Focal points in Las Vegas are electric mobility, digitization, connected and automated driving, and autonomous driving – German automotive industry employs more than 118,000 people at over 300 US plants – Large export quota – Support for free and fair trade
Statement delivered by Bernhard Mattes, President of the German Association of the Automotive Industry (VDA), at the VDA’s press conference on January 7, 2019, at 4 pm, at the CES, Las Vegas (NV), USA
The VDA has over 600 member companies, and over 500 of them are suppliers. We are therefore not only a “manufacturer association,” but also reflect the entire automotive value chain – for passenger cars and commercial vehicles alike.
Worldwide, the German OEMs build 16.5 million passenger cars, 5.1 million of them in Germany. Our share of the global passenger car market comes to around 20 percent.
The German automotive industry’s sales amount to 425 billion euros, and it employs a workforce of 834,100 in Germany alone. And more than one million people are employed at our sites in other countries.
We support free world trade. Free and fair trade is crucial to our activities in the US in particular. This is because for the German manufacturers and suppliers, the United States represents both a strategically important market and a significant production site.
Our companies operate over 300 US plants employing more than 118,000 people, of which 80,000 are at the suppliers. In 2017 the German OEMs built more than 800,000 light vehicles in the US. More than half of all the cars we produce here are exported to Europe, Asia or the rest of the world. The largest vehicle exporter in the US is a German manufacturer.
These figures underscore the importance of the German automotive industry for the US economy.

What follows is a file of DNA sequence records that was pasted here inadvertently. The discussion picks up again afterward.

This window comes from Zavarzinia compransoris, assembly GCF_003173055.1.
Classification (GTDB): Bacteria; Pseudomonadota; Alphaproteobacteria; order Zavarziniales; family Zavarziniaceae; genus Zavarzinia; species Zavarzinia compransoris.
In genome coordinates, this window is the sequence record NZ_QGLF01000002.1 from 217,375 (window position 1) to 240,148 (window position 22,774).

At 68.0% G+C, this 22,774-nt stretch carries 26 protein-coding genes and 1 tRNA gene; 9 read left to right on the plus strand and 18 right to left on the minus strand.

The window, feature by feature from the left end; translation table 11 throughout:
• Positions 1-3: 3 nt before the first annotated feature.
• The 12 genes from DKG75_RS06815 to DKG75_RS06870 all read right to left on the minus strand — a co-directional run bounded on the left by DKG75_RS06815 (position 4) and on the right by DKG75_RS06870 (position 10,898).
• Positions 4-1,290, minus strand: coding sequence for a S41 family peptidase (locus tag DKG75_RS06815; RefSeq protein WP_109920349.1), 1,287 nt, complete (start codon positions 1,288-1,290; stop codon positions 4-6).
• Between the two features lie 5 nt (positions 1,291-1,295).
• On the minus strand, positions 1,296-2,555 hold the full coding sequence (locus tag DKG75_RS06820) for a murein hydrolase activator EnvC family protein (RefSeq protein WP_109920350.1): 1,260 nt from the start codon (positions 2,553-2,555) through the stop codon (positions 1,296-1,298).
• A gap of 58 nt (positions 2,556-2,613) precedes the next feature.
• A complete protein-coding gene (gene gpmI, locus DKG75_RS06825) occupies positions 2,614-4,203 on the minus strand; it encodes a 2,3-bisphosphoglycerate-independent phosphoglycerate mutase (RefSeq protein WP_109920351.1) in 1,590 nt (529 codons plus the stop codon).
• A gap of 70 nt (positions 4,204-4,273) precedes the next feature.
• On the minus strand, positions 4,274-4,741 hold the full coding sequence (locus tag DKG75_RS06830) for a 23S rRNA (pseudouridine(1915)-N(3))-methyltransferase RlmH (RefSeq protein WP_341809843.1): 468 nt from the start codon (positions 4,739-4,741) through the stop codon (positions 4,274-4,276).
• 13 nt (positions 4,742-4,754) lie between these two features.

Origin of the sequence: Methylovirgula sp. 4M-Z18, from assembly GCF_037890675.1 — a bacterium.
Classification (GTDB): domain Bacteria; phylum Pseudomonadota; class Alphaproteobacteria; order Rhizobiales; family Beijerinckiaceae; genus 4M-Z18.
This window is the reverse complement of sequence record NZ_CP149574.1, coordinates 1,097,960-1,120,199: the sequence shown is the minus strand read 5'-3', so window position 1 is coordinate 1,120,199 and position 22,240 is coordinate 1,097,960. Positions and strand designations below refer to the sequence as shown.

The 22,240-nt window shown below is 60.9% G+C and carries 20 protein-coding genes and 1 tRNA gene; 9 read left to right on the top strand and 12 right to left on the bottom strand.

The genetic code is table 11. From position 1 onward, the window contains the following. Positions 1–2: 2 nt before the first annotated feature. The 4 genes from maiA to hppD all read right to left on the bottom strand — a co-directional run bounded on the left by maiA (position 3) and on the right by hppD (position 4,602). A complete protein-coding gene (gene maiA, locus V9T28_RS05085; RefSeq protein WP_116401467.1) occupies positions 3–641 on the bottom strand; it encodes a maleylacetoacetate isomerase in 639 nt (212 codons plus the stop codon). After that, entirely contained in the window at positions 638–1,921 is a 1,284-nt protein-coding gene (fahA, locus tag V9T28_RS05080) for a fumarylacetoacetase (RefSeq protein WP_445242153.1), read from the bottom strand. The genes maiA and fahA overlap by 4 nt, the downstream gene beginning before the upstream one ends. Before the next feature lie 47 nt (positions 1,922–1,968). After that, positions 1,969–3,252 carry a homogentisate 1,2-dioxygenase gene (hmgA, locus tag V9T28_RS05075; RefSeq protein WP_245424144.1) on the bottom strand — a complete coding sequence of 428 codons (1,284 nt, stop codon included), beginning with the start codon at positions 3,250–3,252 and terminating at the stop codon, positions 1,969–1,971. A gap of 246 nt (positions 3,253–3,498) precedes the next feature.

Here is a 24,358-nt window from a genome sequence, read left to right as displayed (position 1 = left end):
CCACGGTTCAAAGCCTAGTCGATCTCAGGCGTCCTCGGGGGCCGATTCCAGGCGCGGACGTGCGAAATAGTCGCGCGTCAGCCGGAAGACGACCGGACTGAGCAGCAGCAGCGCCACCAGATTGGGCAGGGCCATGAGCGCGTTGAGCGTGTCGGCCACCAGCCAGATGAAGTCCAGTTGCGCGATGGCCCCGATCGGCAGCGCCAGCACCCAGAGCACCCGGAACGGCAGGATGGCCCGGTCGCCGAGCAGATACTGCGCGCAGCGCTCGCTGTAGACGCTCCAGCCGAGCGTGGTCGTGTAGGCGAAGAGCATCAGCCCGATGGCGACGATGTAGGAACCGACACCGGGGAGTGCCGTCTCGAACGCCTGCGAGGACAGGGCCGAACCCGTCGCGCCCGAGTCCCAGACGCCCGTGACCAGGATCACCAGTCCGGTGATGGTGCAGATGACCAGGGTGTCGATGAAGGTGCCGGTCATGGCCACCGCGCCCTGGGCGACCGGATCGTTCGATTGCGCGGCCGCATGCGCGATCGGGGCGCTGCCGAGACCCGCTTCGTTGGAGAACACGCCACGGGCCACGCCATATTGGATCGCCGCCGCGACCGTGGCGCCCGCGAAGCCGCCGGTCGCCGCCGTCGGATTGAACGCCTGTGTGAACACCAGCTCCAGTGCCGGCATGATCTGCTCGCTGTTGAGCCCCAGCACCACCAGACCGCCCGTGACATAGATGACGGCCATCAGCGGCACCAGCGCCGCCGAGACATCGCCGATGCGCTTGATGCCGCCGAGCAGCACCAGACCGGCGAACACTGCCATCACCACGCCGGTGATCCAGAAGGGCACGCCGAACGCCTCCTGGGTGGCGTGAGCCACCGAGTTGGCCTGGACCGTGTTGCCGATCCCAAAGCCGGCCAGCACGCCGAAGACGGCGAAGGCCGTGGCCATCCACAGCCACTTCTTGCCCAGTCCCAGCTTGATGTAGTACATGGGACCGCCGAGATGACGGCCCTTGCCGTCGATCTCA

Yet we are facing forward. We have come to the CES above all to explain to you how this industry will shape the path into the future. And the fact that automobiles have the special ability to adopt and integrate all innovations. That makes this product so unique.
Around the world, we are dealing with several megatrends that drive the need for individual mobility:
- a growing population, more and more of whom live in cities,
- a growing middle class with purchasing power and significant mobility needs,
- changing purchasing behavior,
- digitization and connectivity in all relevant markets and customer segments,
- a quantum leap in China.
This growth dynamic must be combined with environmental and climate protection. The European Union’s CO2 targets are especially ambitious. For the automotive industry that means greater mobility coupled with lower emissions, more growth with lower resource consumption – a real challenge!
As the most innovative automotive industry making the world's greatest investments in research, we are in pole position. We are shaping the mobility of the future.
Strong growth in electric mobility…
The German automotive industry is putting in a massive amount of advance work on the decarbonization of road traffic:
- During the next three years it will treble its portfolio of e-models to 100.
- Over the same period it will invest 40 billion euros in alternative powertrains.
- It leads in patents for alternative powertrains. One third of all patents anywhere in the world in the fields of electric mobility and hybrid drive come from Germany.
We have a strong market position in electric mobility. We account for
49 percent of new registrations of electric passenger cars in the EU (Jan. to Oct. 2018), and in Germany the figure is 66 percent. In the US we take
11 percent of the market for electrically powered light vehicles.
There is no doubt that electric mobility is growing rapidly. In the first ten months of 2018 the e-market (for light vehicles) in the US expanded by
58 percent to 246,500 new vehicles, while in the European Union it added 38 percent to reach 238,200 passenger cars, and in China it grew by